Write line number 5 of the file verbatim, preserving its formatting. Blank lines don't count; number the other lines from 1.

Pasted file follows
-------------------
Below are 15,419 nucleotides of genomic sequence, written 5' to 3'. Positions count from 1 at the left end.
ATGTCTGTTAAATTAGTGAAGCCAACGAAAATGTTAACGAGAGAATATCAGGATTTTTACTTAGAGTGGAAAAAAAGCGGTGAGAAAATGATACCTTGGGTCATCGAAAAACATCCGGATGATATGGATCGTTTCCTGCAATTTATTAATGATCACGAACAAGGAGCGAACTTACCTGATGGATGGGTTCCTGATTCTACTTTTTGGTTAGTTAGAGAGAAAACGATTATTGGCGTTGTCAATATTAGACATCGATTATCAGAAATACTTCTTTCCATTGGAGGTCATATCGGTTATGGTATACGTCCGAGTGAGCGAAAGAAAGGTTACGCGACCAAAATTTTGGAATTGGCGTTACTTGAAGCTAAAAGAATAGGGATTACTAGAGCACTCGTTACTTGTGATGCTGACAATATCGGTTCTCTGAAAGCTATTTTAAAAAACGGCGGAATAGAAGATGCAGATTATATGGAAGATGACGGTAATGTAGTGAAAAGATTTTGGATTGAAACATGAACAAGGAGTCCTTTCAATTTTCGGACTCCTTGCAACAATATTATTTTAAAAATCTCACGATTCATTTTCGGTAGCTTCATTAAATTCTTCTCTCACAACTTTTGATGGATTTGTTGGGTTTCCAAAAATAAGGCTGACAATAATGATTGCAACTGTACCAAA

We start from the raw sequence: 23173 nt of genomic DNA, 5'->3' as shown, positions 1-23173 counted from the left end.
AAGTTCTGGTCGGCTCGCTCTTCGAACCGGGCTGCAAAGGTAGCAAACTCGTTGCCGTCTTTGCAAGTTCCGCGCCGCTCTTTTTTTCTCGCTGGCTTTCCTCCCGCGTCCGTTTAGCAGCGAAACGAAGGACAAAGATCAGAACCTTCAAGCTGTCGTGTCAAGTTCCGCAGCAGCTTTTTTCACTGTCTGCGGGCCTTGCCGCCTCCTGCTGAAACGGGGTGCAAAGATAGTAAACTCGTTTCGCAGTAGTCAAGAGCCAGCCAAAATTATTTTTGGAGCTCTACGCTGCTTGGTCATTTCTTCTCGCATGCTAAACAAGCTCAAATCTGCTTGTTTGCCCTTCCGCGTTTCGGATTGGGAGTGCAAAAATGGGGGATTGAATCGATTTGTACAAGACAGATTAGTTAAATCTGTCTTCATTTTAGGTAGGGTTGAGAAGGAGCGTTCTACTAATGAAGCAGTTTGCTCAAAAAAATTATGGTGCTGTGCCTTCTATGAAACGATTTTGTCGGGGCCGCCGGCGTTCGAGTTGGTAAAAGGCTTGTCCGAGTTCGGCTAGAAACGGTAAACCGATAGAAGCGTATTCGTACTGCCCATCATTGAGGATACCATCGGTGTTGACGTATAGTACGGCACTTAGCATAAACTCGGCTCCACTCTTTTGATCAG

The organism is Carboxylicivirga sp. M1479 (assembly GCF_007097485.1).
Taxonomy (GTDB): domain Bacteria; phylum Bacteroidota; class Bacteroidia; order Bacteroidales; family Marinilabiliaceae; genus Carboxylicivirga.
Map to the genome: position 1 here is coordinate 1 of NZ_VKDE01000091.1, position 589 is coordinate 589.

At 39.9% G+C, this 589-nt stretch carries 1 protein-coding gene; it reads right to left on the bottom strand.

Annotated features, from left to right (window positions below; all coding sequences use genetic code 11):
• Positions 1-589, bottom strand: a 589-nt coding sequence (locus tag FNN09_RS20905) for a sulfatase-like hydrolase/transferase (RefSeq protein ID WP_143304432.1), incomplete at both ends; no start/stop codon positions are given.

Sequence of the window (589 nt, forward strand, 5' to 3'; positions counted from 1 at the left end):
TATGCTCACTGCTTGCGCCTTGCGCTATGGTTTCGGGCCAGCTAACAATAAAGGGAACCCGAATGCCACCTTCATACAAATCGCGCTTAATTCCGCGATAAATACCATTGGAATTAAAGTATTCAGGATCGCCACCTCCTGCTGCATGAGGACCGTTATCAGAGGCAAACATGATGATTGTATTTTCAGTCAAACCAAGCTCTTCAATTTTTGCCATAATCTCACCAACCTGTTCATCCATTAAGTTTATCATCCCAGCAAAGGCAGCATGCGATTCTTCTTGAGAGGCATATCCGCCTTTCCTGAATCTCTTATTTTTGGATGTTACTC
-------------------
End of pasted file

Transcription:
The organism is Carboxylicivirga sp. M1479 (assembly GCF_007097485.1).